Guest Blog by Joanie Rufo.
I recently spent a few days in Sonoma, CA, which included some phenomenal wine tastings. On one vineyard tour, our guide mentioned a particular technique called “stressing the grape.” I’d never heard this phrase before! (Darn tourist.) His patient, brief explanation: stressed grapes produce better wines. The concept immediately grabbed me.
I’m no viticulturist (or viniculturist, as they are called when growing grapes for winemaking) but here’s my general understanding:
In sum, if you want good wine, you can’t make it too easy for the vines. Vines that have to struggle for their existence produce wines with more depth and character than their counterparts.
You know where I’m going with this.
What I love about the “stress the grape” concept is how intentional it is. There’s an intentional goal and an intentional method to get there, even though parts of that method may strike us as counterintuitive or unpleasant. Struggle for water? Poor nutrients in the soil? By all means!
The notion of creating stress on purpose sounds crazy; our workplaces are stressful enough. Yet we all know that is the hard times and challenges we have faced in life that help us form our own depth and character.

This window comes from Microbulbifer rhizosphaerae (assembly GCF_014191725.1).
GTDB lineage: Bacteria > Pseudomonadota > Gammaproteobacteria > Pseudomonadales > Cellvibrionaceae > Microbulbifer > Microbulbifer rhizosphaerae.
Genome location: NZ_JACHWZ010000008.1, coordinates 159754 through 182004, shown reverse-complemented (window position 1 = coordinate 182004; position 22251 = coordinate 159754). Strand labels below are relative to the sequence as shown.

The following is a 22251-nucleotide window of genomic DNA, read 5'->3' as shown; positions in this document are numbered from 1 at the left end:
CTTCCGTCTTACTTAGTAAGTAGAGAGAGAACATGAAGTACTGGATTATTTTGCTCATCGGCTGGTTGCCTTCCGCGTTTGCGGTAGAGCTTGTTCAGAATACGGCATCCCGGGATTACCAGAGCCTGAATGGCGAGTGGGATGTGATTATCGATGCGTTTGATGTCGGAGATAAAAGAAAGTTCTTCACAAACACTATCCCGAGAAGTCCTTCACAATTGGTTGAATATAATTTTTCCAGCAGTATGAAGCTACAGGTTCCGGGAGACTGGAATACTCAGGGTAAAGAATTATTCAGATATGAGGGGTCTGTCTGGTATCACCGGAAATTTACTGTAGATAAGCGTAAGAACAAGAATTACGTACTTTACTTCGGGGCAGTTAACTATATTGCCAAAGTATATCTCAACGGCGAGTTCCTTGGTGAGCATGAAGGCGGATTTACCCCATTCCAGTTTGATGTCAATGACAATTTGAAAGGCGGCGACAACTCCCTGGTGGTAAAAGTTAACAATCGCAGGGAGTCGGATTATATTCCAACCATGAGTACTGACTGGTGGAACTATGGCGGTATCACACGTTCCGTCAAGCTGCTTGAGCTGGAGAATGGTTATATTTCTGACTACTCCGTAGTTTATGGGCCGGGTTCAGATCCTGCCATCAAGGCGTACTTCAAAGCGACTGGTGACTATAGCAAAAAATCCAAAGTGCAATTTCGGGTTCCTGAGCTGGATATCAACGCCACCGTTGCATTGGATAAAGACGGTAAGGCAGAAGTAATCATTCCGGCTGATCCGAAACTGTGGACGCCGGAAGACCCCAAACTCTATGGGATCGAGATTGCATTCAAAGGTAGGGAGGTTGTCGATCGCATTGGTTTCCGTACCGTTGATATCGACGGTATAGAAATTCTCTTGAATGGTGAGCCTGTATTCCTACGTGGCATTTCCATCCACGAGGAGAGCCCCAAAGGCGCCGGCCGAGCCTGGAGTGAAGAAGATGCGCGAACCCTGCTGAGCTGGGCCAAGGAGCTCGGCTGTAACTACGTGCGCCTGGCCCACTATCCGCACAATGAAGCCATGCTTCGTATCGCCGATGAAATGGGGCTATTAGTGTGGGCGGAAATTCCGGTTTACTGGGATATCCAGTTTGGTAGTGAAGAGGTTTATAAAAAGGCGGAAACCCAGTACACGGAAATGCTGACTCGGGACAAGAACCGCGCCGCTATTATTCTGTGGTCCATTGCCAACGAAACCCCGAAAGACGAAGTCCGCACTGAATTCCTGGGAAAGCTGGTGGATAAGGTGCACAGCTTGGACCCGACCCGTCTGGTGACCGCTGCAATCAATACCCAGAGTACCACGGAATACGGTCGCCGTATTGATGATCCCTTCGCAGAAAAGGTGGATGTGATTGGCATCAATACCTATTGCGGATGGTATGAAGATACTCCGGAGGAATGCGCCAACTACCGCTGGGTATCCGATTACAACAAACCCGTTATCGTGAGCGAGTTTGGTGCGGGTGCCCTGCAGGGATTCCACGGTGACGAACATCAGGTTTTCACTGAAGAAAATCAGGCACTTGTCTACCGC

As CEOs, being committed to self-development is critical. Why?
Here are some quick tips to consider what intentional developmental stress might personally look like for you:
Joanie is a Certified Leadership Coach with 20 years of experience helping leaders increase personal and organizational effectiveness. Enabling executives to learn and to make intentional decisions in context to internal and external influences is the hallmark of her career.
Initiate helps executives uncover, isolate and address the issues that stand in the way of effective corporate, team and personal leadership. Initiate was founded in June 2007 and is led by Founder and President Joanie Rufo.
For additional information, please visit www.initiateconsulting.com or call Joanie at (301) 841-7234.